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Wimbledon tennis: Sharapova stumbles; Serena survives

Published: Monday, July 2 2012 11:24 p.m. MDT

Viktor Troicki of Serbia reacts during a fourth round singles match against Novak Djokovic of Serbia at the All England Lawn Tennis Championships at Wimbledon, England, Monday, July 2, 2012. (AP Photo/Anja Niedringhaus) (Associated Press) Viktor Troicki of Serbia reacts during a fourth round singles match against Novak Djokovic of Serbia at the All England Lawn Tennis Championships at Wimbledon, England, Monday, July 2, 2012. (AP Photo/Anja Niedringhaus) (Associated Press)

WIMBLEDON, England — All at once, there was a frenzy of activity at a wet and windy All England Club on Monday afternoon.

Top-seeded and 2004 Wimbledon champion Maria Sharapova, a big hitter in her own right, was overpowered in a 6-4, 6-3 loss to No. 15 Sabine Lisicki. Four-time title winner Serena Williams was locked in a three-set tussle against a wild-card entry from Kazakhstan who is ranked 65th but is responsible for the only perfect set in women's professional tennis. Defending champion Petra Kvitova was trying to come back after dropping her opening set.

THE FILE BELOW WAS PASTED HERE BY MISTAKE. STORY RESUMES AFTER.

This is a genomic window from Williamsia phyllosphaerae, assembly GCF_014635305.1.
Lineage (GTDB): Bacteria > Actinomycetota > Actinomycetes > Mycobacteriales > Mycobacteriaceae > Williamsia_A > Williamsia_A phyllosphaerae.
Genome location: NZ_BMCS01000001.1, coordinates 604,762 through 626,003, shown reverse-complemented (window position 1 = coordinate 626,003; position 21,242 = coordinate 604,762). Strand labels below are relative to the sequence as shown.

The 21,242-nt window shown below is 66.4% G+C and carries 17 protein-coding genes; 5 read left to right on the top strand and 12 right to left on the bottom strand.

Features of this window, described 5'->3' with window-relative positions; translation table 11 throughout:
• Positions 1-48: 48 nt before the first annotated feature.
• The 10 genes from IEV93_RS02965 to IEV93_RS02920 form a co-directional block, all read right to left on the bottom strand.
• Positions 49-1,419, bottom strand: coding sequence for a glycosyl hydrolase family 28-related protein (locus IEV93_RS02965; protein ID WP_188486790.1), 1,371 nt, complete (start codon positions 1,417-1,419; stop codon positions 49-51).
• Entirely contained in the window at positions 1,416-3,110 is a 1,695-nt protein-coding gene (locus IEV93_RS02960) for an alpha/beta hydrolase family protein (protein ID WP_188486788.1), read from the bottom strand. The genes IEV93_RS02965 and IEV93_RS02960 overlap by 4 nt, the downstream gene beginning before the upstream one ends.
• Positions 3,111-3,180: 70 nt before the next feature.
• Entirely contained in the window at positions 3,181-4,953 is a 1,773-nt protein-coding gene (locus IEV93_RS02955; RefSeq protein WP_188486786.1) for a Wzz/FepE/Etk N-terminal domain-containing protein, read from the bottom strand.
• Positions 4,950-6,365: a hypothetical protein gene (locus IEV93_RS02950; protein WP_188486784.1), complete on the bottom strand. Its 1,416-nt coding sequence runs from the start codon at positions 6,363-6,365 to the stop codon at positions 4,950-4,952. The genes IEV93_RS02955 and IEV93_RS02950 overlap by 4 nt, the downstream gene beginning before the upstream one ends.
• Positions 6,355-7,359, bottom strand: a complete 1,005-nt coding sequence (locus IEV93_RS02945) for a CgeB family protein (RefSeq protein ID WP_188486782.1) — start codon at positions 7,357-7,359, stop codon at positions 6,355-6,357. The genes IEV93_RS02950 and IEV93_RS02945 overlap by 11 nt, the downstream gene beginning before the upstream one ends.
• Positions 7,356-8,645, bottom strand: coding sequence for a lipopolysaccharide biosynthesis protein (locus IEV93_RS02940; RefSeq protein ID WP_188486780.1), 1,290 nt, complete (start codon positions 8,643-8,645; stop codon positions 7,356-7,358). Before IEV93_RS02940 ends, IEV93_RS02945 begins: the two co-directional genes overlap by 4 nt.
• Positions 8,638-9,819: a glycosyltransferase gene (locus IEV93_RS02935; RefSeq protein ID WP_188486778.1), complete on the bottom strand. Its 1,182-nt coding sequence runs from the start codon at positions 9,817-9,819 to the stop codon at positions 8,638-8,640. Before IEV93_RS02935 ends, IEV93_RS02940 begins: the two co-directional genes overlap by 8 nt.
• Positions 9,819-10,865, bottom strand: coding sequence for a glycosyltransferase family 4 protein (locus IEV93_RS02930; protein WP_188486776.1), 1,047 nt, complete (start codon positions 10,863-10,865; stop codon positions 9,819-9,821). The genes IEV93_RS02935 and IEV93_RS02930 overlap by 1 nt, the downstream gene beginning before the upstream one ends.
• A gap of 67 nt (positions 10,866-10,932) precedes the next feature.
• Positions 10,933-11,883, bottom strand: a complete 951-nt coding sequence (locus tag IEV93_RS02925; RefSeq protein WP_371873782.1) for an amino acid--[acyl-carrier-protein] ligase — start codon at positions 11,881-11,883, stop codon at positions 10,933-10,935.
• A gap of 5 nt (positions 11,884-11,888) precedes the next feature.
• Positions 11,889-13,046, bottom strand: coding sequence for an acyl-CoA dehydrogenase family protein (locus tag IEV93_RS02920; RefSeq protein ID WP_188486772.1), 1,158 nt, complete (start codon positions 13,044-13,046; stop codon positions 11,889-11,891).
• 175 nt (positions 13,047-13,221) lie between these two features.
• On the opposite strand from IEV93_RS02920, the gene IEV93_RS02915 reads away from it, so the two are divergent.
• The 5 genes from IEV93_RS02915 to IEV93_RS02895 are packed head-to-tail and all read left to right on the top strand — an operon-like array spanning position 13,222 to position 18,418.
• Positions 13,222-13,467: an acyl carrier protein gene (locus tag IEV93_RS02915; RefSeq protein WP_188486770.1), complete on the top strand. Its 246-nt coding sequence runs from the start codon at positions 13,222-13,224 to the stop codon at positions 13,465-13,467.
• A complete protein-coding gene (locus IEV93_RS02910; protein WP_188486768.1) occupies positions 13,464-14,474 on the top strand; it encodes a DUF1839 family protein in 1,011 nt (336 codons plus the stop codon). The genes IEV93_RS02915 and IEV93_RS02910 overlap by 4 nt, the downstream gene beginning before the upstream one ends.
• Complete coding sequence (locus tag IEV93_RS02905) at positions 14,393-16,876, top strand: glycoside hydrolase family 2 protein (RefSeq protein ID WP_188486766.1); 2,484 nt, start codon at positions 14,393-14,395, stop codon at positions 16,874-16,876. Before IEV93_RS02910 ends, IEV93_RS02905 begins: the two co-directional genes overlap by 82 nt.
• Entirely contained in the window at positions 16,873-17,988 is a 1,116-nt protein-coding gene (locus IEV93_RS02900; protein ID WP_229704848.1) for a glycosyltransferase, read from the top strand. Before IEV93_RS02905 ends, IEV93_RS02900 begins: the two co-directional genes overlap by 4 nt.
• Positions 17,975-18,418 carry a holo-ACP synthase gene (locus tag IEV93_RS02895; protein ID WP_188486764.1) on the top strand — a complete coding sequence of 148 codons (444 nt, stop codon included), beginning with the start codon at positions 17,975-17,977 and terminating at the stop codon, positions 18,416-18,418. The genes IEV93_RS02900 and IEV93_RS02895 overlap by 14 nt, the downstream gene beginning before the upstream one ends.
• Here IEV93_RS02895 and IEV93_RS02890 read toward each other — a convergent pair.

Oh, and over on Centre Court, there was the not-so-insignificant matter of 16-time Grand Slam champion Roger Federer's medical timeout to get treatment for his aching back.

The start of Week 2 at Wimbledon has been dubbed "Manic Monday," because it's the only major tournament that schedules all 16 fourth-round singles matches on one day.

Xavier Malisse of Belgium plays a return to Roger Federer of Switzerland during a  fourth round singles match at the All England Lawn Tennis Championships at Wimbledon, England, Monday, July 2, 2012. (AP Photo/Anja Niedringhaus) (Associated Press) Xavier Malisse of Belgium plays a return to Roger Federer of Switzerland during a fourth round singles match at the All England Lawn Tennis Championships at Wimbledon, England, Monday, July 2, 2012. (AP Photo/Anja Niedringhaus) (Associated Press)

Sure lived up to that moniker this year, even if rain prevented five of the eight men's matches from finishing.